Recipe: Shepherd’s Pie
Prior to about a month ago, I had never eaten Shepherd’s pie. I knew it involved meat sautéed with onions and peas, thanks to Rachel on Friends. Remember when she made the Traditional English Trifle and mixed it with the Shepherd’s Pie by accident??? (“It tastes like feet!”) Ha!
One of my all-time favorite Friends episodes.
For many of you, Shepherd’s pie is childhood comfort food. For me, it was something I made one day in November because
1. It was cold outside.
2. I was looking for a one-pot meal that I could make in advance
3. That everyone would also love
4. With ingredients I had on hand
I found this: Alton Brown’s Recipe, Via Food Network
(Please excuse the poor lighting in the pictures. The thing about taking dinner pictures is that it happens to be night time when I’m actually cooking/serving it. You know, real food bloggers cook their food during the day so they can photograph it in natural light? It’s all a scam.)
I chose this recipe because it had over three-hundred reviews and five stars, across the board. I know why. It’s delicious.
Since I don’t have anything to compare it to, I don’t know if there is a better way to make it. All I know is that it is easy, it smells amazing and my entire family gobbled it up and wanted it again.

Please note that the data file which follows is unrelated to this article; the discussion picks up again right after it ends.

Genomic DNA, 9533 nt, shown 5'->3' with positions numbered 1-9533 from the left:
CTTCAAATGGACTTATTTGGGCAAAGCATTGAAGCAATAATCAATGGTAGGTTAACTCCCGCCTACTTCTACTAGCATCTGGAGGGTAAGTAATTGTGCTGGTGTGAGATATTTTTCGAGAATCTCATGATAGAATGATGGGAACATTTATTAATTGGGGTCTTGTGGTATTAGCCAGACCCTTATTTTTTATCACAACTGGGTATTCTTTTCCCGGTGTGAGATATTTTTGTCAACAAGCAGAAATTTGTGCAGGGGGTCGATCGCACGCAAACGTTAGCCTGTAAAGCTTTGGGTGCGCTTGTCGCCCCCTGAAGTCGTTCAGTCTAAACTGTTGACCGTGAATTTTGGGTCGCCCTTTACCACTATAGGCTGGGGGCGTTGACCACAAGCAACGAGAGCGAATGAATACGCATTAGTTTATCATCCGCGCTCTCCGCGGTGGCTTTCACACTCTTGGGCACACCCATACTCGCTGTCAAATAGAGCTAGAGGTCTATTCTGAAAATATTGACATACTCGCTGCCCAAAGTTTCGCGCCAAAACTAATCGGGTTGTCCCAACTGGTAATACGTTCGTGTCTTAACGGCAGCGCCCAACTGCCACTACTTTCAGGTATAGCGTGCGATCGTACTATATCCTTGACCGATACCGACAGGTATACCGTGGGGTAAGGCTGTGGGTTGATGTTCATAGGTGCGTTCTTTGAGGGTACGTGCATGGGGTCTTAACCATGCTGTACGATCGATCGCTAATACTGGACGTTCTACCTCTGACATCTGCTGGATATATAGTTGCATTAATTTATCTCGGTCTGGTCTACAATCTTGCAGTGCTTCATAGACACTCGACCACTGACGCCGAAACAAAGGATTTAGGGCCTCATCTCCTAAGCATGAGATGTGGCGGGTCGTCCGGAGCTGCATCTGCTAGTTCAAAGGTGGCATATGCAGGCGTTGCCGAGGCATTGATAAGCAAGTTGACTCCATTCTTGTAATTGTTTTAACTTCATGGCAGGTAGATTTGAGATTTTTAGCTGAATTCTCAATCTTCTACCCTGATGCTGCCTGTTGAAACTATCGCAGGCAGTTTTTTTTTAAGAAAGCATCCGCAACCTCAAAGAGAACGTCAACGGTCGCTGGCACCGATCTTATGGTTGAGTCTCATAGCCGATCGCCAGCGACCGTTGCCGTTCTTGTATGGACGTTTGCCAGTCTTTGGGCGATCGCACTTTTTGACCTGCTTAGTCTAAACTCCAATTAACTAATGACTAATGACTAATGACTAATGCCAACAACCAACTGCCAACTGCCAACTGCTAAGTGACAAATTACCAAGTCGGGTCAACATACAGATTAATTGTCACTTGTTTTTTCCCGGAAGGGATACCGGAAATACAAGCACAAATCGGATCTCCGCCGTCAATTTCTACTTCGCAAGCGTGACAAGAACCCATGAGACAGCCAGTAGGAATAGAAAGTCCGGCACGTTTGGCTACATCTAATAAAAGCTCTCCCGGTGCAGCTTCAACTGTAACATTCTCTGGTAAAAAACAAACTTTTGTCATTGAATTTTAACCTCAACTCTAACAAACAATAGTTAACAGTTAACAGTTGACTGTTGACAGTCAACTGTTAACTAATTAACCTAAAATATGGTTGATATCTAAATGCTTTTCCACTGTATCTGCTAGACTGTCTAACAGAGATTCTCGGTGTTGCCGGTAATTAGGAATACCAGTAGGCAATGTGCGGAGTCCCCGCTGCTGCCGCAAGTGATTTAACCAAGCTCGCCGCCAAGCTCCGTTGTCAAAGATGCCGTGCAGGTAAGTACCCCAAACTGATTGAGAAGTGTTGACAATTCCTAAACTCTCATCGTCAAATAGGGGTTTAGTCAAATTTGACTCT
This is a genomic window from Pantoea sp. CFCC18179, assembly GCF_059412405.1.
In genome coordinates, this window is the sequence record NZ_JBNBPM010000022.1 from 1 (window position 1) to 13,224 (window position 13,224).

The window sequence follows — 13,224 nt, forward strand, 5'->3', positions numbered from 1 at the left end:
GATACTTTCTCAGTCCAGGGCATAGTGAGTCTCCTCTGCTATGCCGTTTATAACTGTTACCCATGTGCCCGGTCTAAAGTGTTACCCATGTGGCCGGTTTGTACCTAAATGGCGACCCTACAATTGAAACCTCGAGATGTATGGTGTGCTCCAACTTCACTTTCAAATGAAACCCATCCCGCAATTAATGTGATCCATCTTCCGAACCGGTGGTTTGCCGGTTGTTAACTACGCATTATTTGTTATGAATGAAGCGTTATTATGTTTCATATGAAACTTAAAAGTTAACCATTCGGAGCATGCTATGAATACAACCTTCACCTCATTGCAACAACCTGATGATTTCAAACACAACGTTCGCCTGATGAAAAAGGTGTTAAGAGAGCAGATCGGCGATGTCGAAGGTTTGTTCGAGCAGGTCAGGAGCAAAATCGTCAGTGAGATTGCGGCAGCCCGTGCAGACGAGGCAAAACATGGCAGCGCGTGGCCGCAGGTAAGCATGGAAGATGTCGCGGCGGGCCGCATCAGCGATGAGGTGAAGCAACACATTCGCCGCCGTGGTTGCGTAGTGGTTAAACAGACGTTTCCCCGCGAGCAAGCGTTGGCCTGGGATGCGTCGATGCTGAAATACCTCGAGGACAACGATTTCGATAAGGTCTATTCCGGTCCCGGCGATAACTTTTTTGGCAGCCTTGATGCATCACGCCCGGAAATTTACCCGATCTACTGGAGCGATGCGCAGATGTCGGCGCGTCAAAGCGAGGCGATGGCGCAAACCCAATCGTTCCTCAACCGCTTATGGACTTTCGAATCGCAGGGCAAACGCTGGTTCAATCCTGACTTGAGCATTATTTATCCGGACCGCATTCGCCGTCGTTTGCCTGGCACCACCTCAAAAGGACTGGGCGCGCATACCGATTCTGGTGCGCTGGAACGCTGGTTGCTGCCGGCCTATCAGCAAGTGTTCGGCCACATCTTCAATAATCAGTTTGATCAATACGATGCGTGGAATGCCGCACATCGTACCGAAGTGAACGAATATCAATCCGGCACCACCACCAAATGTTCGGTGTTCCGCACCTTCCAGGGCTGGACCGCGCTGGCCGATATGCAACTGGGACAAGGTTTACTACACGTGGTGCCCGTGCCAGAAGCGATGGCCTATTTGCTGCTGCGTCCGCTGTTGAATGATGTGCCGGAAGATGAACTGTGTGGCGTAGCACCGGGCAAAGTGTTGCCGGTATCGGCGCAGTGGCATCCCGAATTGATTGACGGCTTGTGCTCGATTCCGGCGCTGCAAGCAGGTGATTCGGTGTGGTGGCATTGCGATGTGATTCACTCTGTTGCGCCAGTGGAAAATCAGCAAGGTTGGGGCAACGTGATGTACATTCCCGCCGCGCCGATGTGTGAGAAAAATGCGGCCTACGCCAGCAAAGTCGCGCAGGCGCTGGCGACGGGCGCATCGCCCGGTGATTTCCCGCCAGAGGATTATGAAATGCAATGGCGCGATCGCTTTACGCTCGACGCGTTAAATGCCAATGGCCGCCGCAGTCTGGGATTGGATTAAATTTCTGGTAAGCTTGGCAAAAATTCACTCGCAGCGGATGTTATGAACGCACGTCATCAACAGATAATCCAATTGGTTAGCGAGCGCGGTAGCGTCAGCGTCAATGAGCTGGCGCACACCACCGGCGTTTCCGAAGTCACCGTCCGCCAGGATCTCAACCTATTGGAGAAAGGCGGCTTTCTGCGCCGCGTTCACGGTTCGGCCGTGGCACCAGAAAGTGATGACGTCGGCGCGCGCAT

Elijah wanted me to make it the next day. I waited a week, though.
This recipe will easily become a regular in your rotation.
Little piece of Shepherd’s Pie Trivia: It’s only real Shepherd’s Pie if you use lamb. (Get it? Shepherd???) If you use ground beef, like I did, it’s called Cottage Pie. I don’t actually know what cottages have to do with cows, but whatevs. I will just refer to it as Traditional English Trifle.
Here is the original recipe with my comments/substitutions in parenthesis.
For the Potato Topping:
1 1/2 pounds russet potatoes
1/4 cup half-and-half (I used whole milk)
2 ounces unsalted butter
3/4 teaspoon kosher salt
1/4 teaspoon freshly ground black pepper
1 egg yolk
For the Meat Filling:
2 tablespoons canola oil (I used olive oil)
1 cup chopped onion
2 carrots, peeled and diced small
2 cloves garlic, minced
1 1/2 pounds ground lamb (I used grass-fed, organic ground beef)
1 teaspoon kosher salt
1/2 teaspoon freshly ground black pepper
2 tablespoons all-purpose flour
2 teaspoons tomato paste
1 cup chicken broth
1 teaspoon Worcestershire sauce
2 teaspoons freshly chopped rosemary leaves (Please use fresh! You will thank me!)
1 teaspoon freshly chopped thyme leaves (I mean, for real, buy a bundle of fresh herbs and then toss the rest into a pot with bones and onions and water and make some bone broth! Or add them to fresh marinara sauce. Or chopped over roasted chicken. The options are endless and fresh herbs do not need to go to waste.)
1/2 cup fresh or frozen corn kernels
1/2 cup fresh or frozen English peas
Peel the potatoes and cut into 1/2-inch dice (I cut mine bigger than this. They’re getting mashed anyway, so no big deal.) Place in a medium saucepan and cover with cold water. Set over high heat, cover and bring to a boil. Once boiling, uncover, decrease the heat to maintain a simmer and cook until tender and easily crushed with tongs, approximately 10 to 15 minutes.(I have never tested boiled potatoes by crushing with tongs. I always pierce with fork. If they fall apart, they’re done.)